Drive Type: AUTOMATIC
Williamston, South Carolina, United States
Very reliable great running 1969 Chevrolet C10 short bed pickup with a 350 SBC V8 engine and 350 turbo automatic transmission.
I have just had the engine tuned up with new plugs, wires, & rotor button.(HEI electronic ignition) I also recently changed the oil and installed a new battery. THIS TRUCK DOESN'T LEAK ANY FLUIDS!! The engine has a good rough idle cam with headers and dual exhaust that sounds great.(see video link) The 350 turbo transmission shifts through all the gears smoothly. And despite having manual steering and brakes the truck stops and steers easily. All brake, signals, and head lights work.
The body of the truck is very solid and straight as you can see in the pics. There is only the one rust through spot below the drivers side door pictured below that could be easily fixed if you wanted to paint the truck. Other than that the body and floor is solid any other rust seen on the is merely surface rust. It rides on 15" steel wheels with chevy bow tie dog dish style hub caps and 235/75 tires with about 85% of the tread left on them.
The truck has been lowered about 3" which gives a real nice stance and it gets lots of attention and thumbs up when driving around town, but its not so low that it can't still be used as a truck.
It is not a perfect show truck, but is a very nice, reliable turn key ride that needs nothing. It would make a great Shop truck, Hot Rod, Rat Rod, or drive it just as it is.
I reserve the right to end the auction early as the truck is also for sale locally. Email or call me with any questions or offers you have. Jeremy 864-940-4576 Thanks 4 looking...
VIDEO LINK: http://www.youtube.com/watch?v=7rFuwRdLK3U
It seems to be commonplace that when a new Corvette is in development, rumors swirl about a possible mid-engine layout. As is the case of Chevy's most recent C7 Corvette, these rumors never pan out.
In any case, the idea for a 'Vette with an engine mounted behind the driver can probably all be traced back to a single car, the 1964 XP-819 prototype. Built as an "engineering exercise" back in 1964, the prototype was designed with a rear-mounted engine. History tells us that the idea of a rear-engine Corvette fizzled, and the XP-819 was eventually cut up into pieces and stored at a shop in Daytona Beach, FL.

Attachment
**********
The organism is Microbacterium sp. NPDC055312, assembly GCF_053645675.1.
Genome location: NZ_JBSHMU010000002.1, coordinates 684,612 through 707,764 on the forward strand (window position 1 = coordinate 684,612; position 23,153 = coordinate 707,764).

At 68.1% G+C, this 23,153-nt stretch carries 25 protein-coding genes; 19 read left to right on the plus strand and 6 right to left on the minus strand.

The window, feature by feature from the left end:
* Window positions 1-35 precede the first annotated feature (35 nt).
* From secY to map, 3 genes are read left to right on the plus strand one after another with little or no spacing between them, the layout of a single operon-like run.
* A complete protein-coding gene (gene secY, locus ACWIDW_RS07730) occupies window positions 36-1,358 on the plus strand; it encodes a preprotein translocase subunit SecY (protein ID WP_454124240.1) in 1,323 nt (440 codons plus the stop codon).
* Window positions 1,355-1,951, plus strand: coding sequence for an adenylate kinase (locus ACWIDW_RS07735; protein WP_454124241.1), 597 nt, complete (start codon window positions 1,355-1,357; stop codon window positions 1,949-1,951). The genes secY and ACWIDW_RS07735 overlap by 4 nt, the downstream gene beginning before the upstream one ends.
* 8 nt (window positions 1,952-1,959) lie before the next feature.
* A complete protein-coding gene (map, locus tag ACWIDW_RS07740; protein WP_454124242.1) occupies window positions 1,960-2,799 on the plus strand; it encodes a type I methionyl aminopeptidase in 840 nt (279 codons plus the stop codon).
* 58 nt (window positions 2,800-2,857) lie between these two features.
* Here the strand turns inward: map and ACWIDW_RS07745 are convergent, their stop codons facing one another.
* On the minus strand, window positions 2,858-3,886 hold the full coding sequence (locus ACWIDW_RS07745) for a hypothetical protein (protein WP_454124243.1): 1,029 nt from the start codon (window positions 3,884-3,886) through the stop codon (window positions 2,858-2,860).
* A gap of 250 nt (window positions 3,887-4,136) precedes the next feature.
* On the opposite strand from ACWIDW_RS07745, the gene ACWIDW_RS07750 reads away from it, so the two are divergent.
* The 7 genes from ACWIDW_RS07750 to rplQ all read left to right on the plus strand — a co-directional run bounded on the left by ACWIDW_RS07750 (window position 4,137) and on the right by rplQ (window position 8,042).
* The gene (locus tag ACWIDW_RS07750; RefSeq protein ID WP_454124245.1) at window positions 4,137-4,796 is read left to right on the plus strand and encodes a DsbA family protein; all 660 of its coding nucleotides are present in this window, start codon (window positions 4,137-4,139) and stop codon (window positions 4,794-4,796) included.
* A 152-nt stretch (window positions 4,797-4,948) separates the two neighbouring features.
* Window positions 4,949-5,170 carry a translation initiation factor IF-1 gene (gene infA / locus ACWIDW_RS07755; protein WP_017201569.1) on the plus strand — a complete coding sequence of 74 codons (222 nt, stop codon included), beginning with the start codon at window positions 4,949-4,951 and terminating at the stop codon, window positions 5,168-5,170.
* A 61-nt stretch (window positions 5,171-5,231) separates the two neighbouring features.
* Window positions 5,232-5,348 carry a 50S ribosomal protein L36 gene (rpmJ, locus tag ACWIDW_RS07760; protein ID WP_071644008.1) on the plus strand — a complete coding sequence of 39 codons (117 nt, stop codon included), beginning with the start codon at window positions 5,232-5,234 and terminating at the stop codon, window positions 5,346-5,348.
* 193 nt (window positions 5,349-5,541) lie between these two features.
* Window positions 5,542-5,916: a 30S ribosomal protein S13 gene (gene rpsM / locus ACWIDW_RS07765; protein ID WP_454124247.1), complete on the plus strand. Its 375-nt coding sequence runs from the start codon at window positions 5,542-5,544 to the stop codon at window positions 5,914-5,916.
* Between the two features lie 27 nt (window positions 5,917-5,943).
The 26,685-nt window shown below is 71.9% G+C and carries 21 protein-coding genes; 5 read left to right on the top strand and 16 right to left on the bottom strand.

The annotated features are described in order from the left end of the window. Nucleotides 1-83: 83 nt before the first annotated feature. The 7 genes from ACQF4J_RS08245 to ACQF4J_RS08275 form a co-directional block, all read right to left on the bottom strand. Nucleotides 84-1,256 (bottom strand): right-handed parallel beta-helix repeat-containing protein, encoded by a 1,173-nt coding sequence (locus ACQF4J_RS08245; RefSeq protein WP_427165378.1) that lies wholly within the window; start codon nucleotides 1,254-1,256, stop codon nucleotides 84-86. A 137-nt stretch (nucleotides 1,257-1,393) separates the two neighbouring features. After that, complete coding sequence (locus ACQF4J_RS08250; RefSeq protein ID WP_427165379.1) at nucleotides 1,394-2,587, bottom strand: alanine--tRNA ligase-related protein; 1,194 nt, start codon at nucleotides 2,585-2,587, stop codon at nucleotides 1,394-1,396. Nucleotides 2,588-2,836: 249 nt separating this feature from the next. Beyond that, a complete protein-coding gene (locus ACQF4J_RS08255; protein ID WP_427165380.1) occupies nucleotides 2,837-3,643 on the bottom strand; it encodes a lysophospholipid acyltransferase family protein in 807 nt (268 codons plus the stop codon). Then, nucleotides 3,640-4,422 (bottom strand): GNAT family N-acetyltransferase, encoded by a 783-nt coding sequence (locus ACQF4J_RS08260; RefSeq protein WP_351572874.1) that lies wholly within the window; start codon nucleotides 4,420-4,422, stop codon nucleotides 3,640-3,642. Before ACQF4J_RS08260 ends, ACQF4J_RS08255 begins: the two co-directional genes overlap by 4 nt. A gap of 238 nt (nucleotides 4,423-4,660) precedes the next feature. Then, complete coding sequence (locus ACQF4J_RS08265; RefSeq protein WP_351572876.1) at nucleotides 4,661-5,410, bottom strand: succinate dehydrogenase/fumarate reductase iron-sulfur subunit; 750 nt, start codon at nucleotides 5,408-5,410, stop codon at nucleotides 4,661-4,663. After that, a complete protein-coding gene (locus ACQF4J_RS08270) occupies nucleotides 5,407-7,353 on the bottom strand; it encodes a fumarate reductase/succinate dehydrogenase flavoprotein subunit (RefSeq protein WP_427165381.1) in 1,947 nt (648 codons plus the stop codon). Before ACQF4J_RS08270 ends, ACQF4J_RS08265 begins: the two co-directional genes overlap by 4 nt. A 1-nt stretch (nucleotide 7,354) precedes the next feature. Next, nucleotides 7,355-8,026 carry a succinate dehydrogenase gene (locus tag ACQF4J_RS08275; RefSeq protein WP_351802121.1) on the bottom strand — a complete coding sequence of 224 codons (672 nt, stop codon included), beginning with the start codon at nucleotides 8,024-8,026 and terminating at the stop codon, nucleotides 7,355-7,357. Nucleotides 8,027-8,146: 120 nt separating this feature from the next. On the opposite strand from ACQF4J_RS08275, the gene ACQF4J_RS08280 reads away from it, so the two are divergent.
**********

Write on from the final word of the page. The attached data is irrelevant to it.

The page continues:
After sitting for untold years, a restoration project started on the car, and while it isn't yet fully completed, the current owner of the car, Mid America Motorworks, will have the car on display at the 2013 Amelia Island Concours d'Elegance as a "driveable chassis" with hopes of having a fully completed car ready to bring to next year's show.
UPDATE: The trucks have been revealed. Click here for all of the official details.
As promised, Chevrolet and GMC are offering a live webcast of the world premiere for the all-new 2014 Silverado 1500 and Sierra 1500. After being teased with spy shots and blurry images like the one above for ages, now is the time to see the trucks in the metal, for real (well, as 'real' as it gets on a webcast, at any rate).
Shift your eyes down just below to see the reveal as it happens, starting at 9:30 AM EST. We anticipate having loads of images full technical information to share after the webcast, too, so truck aficionados should stay tuned. We'll also be bringing you live images of both trucks too, when we see them on the show floor at next month's Detroit Auto Show.
If the 2013 Indy 500 were a movie it would be the one expected to win all the little statues come awards season, and if it were an athlete it would have made spectators watch in awe as it broke record after record. And this kind of talk comes after last year's race was considered one of the best ever - the last lap hijinks in 2012 and Takuma Sato's crash leading to a podium ceremony straight out of a Golden Globes tearjerker.
But this year's race delivered more than anyone expected, from the 250,000 fans to the commentators to the IndyCar series itself and, finally, to the guy who hopped through a two-mile window on Lap 197 to take the lead and keep it until the end.